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Technoprogressive? BioConservative? Huh?
Quick overview of biopolitical points of view




whats new at ieet

The Scientific Method is a Scientific Idea that is Ready for Retirement

Self-Driving Trucks Are Going to Hit Us Like a Human-Driven Truck

The Long Stop (short story)

Martine Rothblatt and Bina48 interviewed by Joe Rogan

The Semi-Orthogonality Thesis - examining Nick Bostrom’s ideas on intelligent purpose

BiZoHa (in Uganda): the World’s First Atheist Orphanage


ieet books

Apex
Author
Ramez Naam

The Second Intelligent Species
Marshall Brain

Anticipating Tomorrow’s Politics
Ed. David Wood

Post- and Transhumanism: An Introduction
Robert Ranisch and Stefan Lorenz Sorgner eds.


comments

admin on 'The Long Stop (short story)' (May 23, 2015)

spud100 on 'The Long Stop (short story)' (May 23, 2015)

instamatic on 'The Strange Prescience of Frank Herbert’s Dune' (May 22, 2015)

spud100 on 'The Strange Prescience of Frank Herbert’s Dune' (May 22, 2015)

BalderDasche on 'Why I am pro-Abortion, not Just Pro-Choice' (May 22, 2015)

advancedatheist on 'The Strange Prescience of Frank Herbert’s Dune' (May 22, 2015)

C. James on 'Democratic Socialism - is it Ideal for Transhumanism?' (May 21, 2015)







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JET

Enframing the Flesh: Heidegger, Transhumanism, and the Body as “Standing Reserve”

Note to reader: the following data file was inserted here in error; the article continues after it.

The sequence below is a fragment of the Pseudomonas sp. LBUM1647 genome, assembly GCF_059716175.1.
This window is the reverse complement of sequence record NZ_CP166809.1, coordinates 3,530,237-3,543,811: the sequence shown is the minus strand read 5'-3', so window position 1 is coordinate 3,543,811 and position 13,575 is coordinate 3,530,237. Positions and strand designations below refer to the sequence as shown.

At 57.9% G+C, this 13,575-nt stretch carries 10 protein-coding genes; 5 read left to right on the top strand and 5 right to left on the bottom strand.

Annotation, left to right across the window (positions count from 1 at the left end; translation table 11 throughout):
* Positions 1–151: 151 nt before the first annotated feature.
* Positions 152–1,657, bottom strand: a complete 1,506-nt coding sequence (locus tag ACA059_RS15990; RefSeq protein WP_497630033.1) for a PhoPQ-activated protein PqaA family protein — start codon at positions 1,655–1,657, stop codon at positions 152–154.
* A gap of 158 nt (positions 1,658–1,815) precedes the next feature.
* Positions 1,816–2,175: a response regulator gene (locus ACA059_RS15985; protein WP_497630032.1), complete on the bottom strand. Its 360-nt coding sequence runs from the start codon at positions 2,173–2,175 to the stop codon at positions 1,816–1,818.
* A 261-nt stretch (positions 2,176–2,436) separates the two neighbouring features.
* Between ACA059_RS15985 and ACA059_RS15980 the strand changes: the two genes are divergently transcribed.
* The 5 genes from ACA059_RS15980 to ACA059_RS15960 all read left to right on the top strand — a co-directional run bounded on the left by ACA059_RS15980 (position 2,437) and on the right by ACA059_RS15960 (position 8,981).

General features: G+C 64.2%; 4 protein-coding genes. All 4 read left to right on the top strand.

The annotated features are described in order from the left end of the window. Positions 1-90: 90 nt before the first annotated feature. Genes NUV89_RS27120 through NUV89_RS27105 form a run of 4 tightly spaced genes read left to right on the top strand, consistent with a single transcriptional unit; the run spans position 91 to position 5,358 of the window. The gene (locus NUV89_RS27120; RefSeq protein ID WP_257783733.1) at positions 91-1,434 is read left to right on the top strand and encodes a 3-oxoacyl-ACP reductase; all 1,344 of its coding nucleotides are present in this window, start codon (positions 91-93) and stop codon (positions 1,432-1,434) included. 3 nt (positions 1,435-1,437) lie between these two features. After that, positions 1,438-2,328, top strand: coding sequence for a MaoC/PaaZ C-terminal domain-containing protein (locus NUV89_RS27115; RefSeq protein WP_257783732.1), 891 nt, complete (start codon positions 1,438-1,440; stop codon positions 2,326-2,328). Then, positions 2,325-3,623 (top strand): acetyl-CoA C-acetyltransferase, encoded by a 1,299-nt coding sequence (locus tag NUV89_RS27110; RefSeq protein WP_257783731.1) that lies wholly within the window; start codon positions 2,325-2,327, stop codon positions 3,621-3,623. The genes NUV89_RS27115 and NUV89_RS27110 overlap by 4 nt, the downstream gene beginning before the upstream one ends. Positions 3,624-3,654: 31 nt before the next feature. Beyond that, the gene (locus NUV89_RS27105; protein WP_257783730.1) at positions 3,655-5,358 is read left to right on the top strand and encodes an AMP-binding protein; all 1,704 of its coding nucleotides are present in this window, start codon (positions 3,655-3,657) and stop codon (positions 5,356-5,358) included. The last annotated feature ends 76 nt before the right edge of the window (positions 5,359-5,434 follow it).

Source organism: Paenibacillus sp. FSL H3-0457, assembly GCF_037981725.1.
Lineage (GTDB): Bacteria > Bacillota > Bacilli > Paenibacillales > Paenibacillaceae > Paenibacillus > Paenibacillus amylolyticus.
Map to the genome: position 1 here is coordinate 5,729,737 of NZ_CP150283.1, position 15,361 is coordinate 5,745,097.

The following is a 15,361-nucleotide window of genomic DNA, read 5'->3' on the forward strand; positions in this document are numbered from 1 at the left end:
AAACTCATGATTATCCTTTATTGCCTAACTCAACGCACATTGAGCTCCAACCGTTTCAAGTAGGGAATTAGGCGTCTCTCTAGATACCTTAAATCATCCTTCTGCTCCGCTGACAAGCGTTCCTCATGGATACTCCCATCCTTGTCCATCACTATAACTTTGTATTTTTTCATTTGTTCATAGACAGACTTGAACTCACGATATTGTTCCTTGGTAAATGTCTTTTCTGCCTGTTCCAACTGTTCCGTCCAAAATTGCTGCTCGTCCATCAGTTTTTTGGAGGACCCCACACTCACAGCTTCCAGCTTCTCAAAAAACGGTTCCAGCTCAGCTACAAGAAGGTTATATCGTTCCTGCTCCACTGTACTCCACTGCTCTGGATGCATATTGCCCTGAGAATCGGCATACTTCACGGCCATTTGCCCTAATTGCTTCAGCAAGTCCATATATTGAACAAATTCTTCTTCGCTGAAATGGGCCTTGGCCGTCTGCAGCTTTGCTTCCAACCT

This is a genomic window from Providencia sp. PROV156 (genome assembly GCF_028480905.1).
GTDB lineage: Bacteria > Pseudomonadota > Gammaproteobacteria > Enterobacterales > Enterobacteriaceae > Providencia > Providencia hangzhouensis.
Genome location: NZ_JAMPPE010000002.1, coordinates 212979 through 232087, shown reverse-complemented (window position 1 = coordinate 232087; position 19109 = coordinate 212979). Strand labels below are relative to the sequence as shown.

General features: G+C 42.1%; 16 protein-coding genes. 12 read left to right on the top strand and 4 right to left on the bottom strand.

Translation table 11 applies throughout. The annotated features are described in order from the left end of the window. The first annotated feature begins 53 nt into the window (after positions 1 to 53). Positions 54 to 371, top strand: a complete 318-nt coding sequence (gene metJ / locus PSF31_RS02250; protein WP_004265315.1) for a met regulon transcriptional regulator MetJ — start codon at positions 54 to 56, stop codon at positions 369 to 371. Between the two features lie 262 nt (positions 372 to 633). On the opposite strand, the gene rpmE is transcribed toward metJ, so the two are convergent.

Moral Enhancement and Political Realism

Intelligent Technologies and Lost Life

Hottest Articles of the Last Month


The Age of Transhumanist Politics Has Begun: Will It Change Traditional Concepts of Left and Right?
Apr 27, 2015
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We Should Consider The Future World As One Of Multi-Species Intelligence
May 20, 2015
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‘Let’s Kick Islam & Christianity out of Africa’ - interview with Nigerian activist Jd Otit
May 19, 2015
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The Vision Thing
Apr 25, 2015
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RSS feedETHICAL TECHNOLOGY


Review of EX MACHINA

Review the Future

We review the new science fiction thriller Ex Machina. We talk about how this is one of the better movies we’ve seen about AI, and how in general movies seem to be getting better at handling these topics. However, we question whether the movie’s use of the phrase “Turing Test” really makes sense, and whether the notion of a lone genius unilaterally creating a humanoid robot is very believable. Around the twenty minute mark we give a brief spoiler warning before discussing the plausibility of the movie’s ending. While we find numerous things to nitpick about, in the end we highly recommend this movie as a film all science fiction and film fans should see.